By Wendy Burnett
Before I say anything else, I want to thank those awesome people who have been helping us out by clicking the “donate” button. I know that helping us means that there are things they are doing without, and I want them to know how grateful I am.
I also want to thank those who have reached out and offered encouragement, understanding and support. Your words have been a blessing and have brought me hope in a place that seemed hopelessly difficult.
As I said in the update at the end of my last post, Starting Over is a B**tch, we do still need to move, but the roommates are giving us more time to manage it (they’re pretty darn wonderful people, and will never really know exactly how grateful we both are for the sanctuary they gave us when we had nowhere else to go.) If it wasn’t for their kindness, we would have been living on the street for the last 5 years, and we’re fully aware of how much more difficult things would have been for us without them. (Yes. hubby too, although he finds it much harder to let them know how he feels. I guess it’s a guy thing . . .)
Speaking of hubby, he’s been doing MUCH better. He still has his downs, but he’s working on getting better and dealing with his issues. It’s very nice to have him “back” too. The guilt, depression and stress had turned him into someone I barely knew and wasn’t very sure I liked; and he’s coming back to the person I fell in love with instead of the mean, angry stranger I’ve been living with for the last few years. He’s even looking into finding a way to manage his ADD, which I think will be a huge help to him. A big part of the guilt he feels is because of his difficulties holding a job or finding another way to bring in money, and if he can find some treatment options that will help him focus I think it would lead to a major improvement in his self-image.
There have been a few promising developments on the earnings front, too. I’m ghostwriting an e-book for someone I’ve been doing articles for, which should bring in enough to get our car back on the road (it’s been parked for almost a year because we couldn’t afford to renew the registration or pay insurance on it, and we won’t drive it unless it’s legal.) I’m also almost finished with a small e-book of my own, that I hope to self-publish as an inexpensive Kindle book soon.
Things have been really bad, but really good at the same time, if you know what I mean. I’ve learned what a real friend is, and how strong I am, and have cried almost as many tears of joy and gratitude as tears of pain in the last few years. I’ve learned what real struggle is like, and how “needs” have a tendency to shrink or grow to match the amount of money available. I’ve learned to save money where and how I can, what I can survive without, and what’s really important to me.
I’ve learned to be more compassionate and understanding, and less judgmental. I’ve learned that what you see on the outside can have very little to do with who a person is, or what they care about; and I’ve learned to understand that even the tiny choices that seem not to have any relevance to anything else are part of the huge web of choices that shape our lives and make us who we are. I’ve learned that you don’t have to be a “Mother Theresa” to make a difference in the world, and that our smallest action or most random comment can have a huge effect on someone else’s day; and I’ve learned that no matter how bad my life seems at the moment, there is always someone else who has it worse than I do.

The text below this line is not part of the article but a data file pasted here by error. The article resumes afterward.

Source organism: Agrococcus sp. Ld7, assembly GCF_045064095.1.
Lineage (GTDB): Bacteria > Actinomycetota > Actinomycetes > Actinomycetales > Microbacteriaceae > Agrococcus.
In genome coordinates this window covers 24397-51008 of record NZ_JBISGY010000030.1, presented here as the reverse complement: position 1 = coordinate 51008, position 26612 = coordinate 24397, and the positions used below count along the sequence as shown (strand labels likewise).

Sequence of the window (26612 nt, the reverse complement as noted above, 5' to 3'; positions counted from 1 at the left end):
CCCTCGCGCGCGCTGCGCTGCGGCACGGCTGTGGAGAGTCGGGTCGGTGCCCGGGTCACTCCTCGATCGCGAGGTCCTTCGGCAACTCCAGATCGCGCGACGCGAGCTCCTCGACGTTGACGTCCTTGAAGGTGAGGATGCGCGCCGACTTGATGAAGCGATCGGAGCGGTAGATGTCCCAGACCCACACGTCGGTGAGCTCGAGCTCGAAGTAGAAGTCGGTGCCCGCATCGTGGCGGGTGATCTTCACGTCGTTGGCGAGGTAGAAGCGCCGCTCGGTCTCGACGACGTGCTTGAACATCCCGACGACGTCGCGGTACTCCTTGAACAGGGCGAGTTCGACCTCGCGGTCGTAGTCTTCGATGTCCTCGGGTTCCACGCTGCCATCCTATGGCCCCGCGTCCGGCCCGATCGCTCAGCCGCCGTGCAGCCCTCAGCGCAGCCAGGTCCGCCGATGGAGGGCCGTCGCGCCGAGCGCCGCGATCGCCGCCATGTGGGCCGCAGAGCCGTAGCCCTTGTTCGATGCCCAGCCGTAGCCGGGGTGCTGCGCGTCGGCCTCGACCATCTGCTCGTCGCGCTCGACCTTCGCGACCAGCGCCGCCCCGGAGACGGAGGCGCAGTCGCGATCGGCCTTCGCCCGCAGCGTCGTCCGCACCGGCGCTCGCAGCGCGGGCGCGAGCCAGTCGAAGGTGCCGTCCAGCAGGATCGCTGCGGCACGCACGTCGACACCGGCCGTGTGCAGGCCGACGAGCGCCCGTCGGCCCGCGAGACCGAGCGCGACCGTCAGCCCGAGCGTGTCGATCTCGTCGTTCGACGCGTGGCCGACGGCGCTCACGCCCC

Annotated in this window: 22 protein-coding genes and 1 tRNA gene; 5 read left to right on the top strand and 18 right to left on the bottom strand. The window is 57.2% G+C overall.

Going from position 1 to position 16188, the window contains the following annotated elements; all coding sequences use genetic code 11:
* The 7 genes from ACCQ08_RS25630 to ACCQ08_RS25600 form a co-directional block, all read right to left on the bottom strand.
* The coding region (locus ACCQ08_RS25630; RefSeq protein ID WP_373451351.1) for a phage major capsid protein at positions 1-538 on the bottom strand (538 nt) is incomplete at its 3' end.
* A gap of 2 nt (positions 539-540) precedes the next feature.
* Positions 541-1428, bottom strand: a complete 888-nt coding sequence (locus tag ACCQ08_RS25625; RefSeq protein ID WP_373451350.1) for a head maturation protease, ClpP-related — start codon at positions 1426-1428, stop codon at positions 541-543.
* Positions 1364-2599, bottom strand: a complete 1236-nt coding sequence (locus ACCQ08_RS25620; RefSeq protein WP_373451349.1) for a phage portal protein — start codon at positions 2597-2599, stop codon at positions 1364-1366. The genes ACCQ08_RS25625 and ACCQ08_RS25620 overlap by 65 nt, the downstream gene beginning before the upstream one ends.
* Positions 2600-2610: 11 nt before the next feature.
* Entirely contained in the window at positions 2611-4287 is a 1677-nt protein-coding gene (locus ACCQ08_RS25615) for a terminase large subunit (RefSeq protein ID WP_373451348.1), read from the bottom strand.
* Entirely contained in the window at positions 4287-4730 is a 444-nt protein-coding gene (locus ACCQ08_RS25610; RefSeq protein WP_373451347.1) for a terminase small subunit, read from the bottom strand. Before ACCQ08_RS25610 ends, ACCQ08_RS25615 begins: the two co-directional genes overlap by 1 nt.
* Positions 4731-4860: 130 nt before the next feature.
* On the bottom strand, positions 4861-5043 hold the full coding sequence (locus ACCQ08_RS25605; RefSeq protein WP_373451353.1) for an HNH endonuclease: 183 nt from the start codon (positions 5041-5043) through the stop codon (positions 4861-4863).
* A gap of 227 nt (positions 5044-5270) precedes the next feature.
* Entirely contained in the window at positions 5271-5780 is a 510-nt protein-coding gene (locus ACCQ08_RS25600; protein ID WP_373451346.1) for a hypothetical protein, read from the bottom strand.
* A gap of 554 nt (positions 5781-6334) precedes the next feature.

I’ve learned the hard way that homelessness and poverty are not caused by laziness, but by a lack of opportunities; and that “pulling yourself up by your bootstraps” is as much a matter of luck and the right help showing up at the right time as a matter of hard work and determination.
I read a book called “The Hiding Place” many years ago, by a woman named Corrie TenBoom. It was the story of how she and her family hid Jews from the Nazis, and were sent to a concentration camp when they were caught. Her sister was constantly thanking god for everything in the camps, even the things that the other prisoners thought were horrible (like the fleas in their barracks.) I loved it when I read it (all 10 times,) but I didn’t understand the gratitude “thing” until recently. One of the biggest things I’ve learned through this experience is that gratitude is the key to having a life worth living, even when it seems that there is nothing to be grateful for. For the prisoners in the concentration camp, the fleas that they hated so much kept the guards out of the barracks and protected them from even worse atrocities than they already had to bear; for me, chronic illness and loss have led me to lessons I wouldn’t trade for all the money in the world.
I spent a lot of years playing “woe is me, my life is so hard;” putting tons of energy into thinking about all the things that were “wrong” with my life, and all it did was make me more and more unhappy. Since we lost so much, I’ve learned to put that energy into looking for the things that are “right” with my life; and it’s made me a happier person.
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